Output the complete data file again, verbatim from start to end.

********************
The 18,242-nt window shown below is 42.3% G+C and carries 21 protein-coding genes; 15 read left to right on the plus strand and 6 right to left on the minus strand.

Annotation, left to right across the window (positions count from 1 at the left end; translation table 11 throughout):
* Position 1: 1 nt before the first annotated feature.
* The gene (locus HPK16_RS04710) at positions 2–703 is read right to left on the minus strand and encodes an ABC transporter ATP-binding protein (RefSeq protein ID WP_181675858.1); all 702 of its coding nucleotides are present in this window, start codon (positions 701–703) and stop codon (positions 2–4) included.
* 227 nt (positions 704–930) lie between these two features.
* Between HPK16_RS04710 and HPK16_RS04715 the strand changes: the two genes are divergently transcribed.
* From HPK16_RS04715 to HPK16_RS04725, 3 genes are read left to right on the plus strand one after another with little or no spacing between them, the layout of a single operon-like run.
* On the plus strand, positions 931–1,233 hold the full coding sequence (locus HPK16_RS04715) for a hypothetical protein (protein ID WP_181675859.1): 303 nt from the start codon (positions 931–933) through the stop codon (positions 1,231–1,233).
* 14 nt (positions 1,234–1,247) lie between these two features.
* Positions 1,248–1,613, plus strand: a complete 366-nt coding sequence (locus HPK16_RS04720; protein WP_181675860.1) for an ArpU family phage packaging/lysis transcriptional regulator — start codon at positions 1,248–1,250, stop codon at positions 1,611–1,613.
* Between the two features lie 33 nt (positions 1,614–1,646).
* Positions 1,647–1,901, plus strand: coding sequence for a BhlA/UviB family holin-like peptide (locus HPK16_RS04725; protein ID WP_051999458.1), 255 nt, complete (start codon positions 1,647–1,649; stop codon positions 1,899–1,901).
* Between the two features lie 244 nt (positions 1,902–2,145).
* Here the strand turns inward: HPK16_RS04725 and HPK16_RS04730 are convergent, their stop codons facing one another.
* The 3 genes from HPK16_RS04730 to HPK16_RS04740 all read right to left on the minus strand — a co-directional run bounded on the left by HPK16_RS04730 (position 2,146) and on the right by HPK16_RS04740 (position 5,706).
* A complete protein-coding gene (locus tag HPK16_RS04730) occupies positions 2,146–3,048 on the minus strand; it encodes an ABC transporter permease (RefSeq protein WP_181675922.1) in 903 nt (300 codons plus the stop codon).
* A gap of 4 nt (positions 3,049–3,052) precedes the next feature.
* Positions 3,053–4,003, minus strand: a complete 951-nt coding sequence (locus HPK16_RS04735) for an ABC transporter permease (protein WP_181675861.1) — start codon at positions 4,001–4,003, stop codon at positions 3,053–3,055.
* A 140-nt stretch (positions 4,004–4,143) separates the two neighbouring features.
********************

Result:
The 18,242-nt window shown below is 42.3% G+C and carries 21 protein-coding genes; 15 read left to right on the plus strand and 6 right to left on the minus strand.

Annotation, left to right across the window (positions count from 1 at the left end; translation table 11 throughout):
* Position 1: 1 nt before the first annotated feature.
* The gene (locus HPK16_RS04710) at positions 2–703 is read right to left on the minus strand and encodes an ABC transporter ATP-binding protein (RefSeq protein ID WP_181675858.1); all 702 of its coding nucleotides are present in this window, start codon (positions 701–703) and stop codon (positions 2–4) included.
* 227 nt (positions 704–930) lie between these two features.
* Between HPK16_RS04710 and HPK16_RS04715 the strand changes: the two genes are divergently transcribed.
* From HPK16_RS04715 to HPK16_RS04725, 3 genes are read left to right on the plus strand one after another with little or no spacing between them, the layout of a single operon-like run.
* On the plus strand, positions 931–1,233 hold the full coding sequence (locus HPK16_RS04715) for a hypothetical protein (protein ID WP_181675859.1): 303 nt from the start codon (positions 931–933) through the stop codon (positions 1,231–1,233).
* 14 nt (positions 1,234–1,247) lie between these two features.
* Positions 1,248–1,613, plus strand: a complete 366-nt coding sequence (locus HPK16_RS04720; protein WP_181675860.1) for an ArpU family phage packaging/lysis transcriptional regulator — start codon at positions 1,248–1,250, stop codon at positions 1,611–1,613.
* Between the two features lie 33 nt (positions 1,614–1,646).
* Positions 1,647–1,901, plus strand: coding sequence for a BhlA/UviB family holin-like peptide (locus HPK16_RS04725; protein ID WP_051999458.1), 255 nt, complete (start codon positions 1,647–1,649; stop codon positions 1,899–1,901).
* Between the two features lie 244 nt (positions 1,902–2,145).
* Here the strand turns inward: HPK16_RS04725 and HPK16_RS04730 are convergent, their stop codons facing one another.
* The 3 genes from HPK16_RS04730 to HPK16_RS04740 all read right to left on the minus strand — a co-directional run bounded on the left by HPK16_RS04730 (position 2,146) and on the right by HPK16_RS04740 (position 5,706).
* A complete protein-coding gene (locus tag HPK16_RS04730) occupies positions 2,146–3,048 on the minus strand; it encodes an ABC transporter permease (RefSeq protein WP_181675922.1) in 903 nt (300 codons plus the stop codon).
* A gap of 4 nt (positions 3,049–3,052) precedes the next feature.
* Positions 3,053–4,003, minus strand: a complete 951-nt coding sequence (locus HPK16_RS04735) for an ABC transporter permease (protein WP_181675861.1) — start codon at positions 4,001–4,003, stop codon at positions 3,053–3,055.
* A 140-nt stretch (positions 4,004–4,143) separates the two neighbouring features.